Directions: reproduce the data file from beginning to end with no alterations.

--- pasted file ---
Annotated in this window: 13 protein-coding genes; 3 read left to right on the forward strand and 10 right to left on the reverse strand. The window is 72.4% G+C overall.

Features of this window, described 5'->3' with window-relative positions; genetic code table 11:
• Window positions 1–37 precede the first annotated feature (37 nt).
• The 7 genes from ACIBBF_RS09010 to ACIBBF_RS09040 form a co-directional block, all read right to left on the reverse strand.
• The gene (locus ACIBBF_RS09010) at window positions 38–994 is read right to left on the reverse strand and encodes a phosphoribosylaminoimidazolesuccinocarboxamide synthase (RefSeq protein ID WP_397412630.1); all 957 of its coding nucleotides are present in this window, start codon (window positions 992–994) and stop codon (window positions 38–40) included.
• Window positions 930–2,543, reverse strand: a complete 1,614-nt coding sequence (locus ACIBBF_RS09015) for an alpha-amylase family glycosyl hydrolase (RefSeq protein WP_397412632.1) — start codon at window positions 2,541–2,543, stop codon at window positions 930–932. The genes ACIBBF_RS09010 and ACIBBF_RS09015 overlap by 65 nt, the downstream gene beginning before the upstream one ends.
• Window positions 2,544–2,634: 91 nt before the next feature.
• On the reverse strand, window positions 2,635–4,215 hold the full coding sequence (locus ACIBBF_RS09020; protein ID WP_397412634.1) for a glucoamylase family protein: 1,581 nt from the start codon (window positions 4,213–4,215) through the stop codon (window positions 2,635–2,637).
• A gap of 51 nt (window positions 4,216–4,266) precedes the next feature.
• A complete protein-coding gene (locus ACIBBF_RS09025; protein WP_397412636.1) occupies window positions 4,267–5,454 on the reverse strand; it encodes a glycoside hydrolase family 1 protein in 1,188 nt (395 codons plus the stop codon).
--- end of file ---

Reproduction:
Annotated in this window: 13 protein-coding genes; 3 read left to right on the forward strand and 10 right to left on the reverse strand. The window is 72.4% G+C overall.

Features of this window, described 5'->3' with window-relative positions; genetic code table 11:
• Window positions 1–37 precede the first annotated feature (37 nt).
• The 7 genes from ACIBBF_RS09010 to ACIBBF_RS09040 form a co-directional block, all read right to left on the reverse strand.
• The gene (locus ACIBBF_RS09010) at window positions 38–994 is read right to left on the reverse strand and encodes a phosphoribosylaminoimidazolesuccinocarboxamide synthase (RefSeq protein ID WP_397412630.1); all 957 of its coding nucleotides are present in this window, start codon (window positions 992–994) and stop codon (window positions 38–40) included.
• Window positions 930–2,543, reverse strand: a complete 1,614-nt coding sequence (locus ACIBBF_RS09015) for an alpha-amylase family glycosyl hydrolase (RefSeq protein WP_397412632.1) — start codon at window positions 2,541–2,543, stop codon at window positions 930–932. The genes ACIBBF_RS09010 and ACIBBF_RS09015 overlap by 65 nt, the downstream gene beginning before the upstream one ends.
• Window positions 2,544–2,634: 91 nt before the next feature.
• On the reverse strand, window positions 2,635–4,215 hold the full coding sequence (locus ACIBBF_RS09020; protein ID WP_397412634.1) for a glucoamylase family protein: 1,581 nt from the start codon (window positions 4,213–4,215) through the stop codon (window positions 2,635–2,637).
• A gap of 51 nt (window positions 4,216–4,266) precedes the next feature.
• A complete protein-coding gene (locus ACIBBF_RS09025; protein WP_397412636.1) occupies window positions 4,267–5,454 on the reverse strand; it encodes a glycoside hydrolase family 1 protein in 1,188 nt (395 codons plus the stop codon).